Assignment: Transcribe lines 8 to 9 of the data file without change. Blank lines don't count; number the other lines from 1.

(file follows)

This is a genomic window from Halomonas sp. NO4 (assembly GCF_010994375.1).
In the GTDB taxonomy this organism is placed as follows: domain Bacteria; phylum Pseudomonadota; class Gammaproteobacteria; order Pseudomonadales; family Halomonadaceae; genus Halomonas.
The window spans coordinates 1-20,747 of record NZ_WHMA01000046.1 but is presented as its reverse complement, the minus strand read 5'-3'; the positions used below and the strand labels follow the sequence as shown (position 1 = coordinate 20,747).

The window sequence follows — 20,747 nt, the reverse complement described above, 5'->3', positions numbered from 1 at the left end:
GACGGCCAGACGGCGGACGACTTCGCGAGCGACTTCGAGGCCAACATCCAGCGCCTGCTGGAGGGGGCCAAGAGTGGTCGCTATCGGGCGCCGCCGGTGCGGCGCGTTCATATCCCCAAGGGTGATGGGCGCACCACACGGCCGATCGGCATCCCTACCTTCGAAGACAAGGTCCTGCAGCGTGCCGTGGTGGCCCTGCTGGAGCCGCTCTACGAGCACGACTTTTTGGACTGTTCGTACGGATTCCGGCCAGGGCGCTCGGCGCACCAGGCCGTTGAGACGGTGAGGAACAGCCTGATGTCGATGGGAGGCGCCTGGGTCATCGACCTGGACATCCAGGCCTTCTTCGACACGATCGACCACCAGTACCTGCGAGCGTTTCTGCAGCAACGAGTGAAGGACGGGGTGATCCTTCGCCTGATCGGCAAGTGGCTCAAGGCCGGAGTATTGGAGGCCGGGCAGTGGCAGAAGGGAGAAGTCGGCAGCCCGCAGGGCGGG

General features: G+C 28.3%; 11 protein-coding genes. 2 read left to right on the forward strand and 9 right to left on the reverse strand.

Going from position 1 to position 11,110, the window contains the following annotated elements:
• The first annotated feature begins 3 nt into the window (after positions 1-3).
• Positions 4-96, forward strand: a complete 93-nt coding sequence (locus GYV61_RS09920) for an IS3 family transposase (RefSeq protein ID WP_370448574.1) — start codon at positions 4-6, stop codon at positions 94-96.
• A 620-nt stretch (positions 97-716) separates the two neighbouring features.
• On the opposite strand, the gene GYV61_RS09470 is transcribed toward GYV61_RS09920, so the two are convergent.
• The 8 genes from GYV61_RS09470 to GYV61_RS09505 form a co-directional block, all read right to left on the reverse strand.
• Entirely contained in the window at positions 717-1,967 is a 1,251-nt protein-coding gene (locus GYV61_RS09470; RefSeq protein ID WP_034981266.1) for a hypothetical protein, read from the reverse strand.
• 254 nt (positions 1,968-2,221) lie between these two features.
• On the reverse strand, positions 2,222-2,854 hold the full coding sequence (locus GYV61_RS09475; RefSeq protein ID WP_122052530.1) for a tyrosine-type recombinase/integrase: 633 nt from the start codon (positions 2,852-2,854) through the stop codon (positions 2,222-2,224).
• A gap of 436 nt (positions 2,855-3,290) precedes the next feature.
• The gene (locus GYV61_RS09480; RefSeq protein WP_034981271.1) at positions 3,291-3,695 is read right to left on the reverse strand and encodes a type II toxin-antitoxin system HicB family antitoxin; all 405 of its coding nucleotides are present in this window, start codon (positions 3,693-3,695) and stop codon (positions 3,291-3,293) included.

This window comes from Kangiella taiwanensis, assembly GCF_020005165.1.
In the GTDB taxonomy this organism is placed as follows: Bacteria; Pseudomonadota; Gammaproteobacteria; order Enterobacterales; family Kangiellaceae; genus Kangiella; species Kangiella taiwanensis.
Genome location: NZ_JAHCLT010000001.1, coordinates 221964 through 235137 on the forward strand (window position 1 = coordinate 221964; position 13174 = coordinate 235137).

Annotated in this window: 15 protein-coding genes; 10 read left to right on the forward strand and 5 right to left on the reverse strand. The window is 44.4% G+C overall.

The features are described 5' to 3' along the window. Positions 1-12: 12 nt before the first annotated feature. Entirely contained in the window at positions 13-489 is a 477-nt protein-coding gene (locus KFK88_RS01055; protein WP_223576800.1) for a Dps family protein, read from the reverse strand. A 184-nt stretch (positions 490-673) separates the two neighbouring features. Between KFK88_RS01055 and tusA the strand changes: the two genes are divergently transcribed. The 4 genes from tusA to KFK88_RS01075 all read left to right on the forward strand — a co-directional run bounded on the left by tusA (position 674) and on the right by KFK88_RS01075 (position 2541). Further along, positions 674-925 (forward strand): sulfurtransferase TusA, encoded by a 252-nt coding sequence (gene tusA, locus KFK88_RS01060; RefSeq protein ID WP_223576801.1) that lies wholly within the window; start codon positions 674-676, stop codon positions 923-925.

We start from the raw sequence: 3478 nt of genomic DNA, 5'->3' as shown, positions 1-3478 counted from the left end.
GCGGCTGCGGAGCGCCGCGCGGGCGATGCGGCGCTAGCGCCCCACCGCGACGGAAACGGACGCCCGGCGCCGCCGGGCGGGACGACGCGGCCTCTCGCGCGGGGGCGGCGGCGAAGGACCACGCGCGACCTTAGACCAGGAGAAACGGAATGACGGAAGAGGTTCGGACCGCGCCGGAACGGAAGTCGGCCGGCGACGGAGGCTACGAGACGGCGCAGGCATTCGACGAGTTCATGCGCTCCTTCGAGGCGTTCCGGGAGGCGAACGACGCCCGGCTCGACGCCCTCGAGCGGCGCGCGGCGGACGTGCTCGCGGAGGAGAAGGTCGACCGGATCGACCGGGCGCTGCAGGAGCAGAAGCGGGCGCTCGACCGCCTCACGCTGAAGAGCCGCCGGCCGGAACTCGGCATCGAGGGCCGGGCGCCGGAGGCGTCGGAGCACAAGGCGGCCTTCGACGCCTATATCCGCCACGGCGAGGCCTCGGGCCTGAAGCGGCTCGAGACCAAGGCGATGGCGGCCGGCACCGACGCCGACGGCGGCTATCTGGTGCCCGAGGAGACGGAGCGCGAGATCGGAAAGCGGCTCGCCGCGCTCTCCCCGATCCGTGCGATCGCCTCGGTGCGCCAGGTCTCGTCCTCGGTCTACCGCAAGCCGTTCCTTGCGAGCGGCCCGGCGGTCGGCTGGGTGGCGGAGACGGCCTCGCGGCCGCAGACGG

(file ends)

• The first annotated feature begins 3 nt into the window (after positions 1-3).
• Positions 4-96, forward strand: a complete 93-nt coding sequence (locus GYV61_RS09920) for an IS3 family transposase (RefSeq protein ID WP_370448574.1) — start codon at positions 4-6, stop codon at positions 94-96.